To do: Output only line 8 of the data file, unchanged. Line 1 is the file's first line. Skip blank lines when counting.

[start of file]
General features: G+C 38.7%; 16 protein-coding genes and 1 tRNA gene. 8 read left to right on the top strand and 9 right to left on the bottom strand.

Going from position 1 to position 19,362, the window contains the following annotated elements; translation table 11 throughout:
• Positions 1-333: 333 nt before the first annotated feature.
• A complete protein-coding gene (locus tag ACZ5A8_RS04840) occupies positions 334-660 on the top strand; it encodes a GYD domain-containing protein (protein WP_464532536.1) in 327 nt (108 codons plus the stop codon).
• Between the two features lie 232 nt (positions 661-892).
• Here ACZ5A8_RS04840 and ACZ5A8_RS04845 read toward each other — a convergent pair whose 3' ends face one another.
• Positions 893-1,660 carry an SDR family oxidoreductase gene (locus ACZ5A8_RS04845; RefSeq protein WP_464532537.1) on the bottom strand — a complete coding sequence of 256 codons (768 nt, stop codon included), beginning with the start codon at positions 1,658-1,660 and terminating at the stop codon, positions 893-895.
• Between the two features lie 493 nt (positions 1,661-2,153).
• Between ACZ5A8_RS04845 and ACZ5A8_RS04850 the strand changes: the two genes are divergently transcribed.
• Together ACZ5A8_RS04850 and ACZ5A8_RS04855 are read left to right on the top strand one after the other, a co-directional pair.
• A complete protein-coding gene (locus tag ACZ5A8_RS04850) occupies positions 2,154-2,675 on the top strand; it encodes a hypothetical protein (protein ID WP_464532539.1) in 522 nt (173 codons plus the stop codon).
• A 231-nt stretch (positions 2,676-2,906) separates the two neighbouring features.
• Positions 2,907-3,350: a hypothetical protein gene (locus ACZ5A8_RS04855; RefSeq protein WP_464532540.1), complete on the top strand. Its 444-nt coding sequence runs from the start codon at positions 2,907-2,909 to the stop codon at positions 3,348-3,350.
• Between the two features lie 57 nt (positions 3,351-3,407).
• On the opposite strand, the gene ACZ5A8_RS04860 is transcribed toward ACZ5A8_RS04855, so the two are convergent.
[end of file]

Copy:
• Between the two features lie 493 nt (positions 1,661-2,153).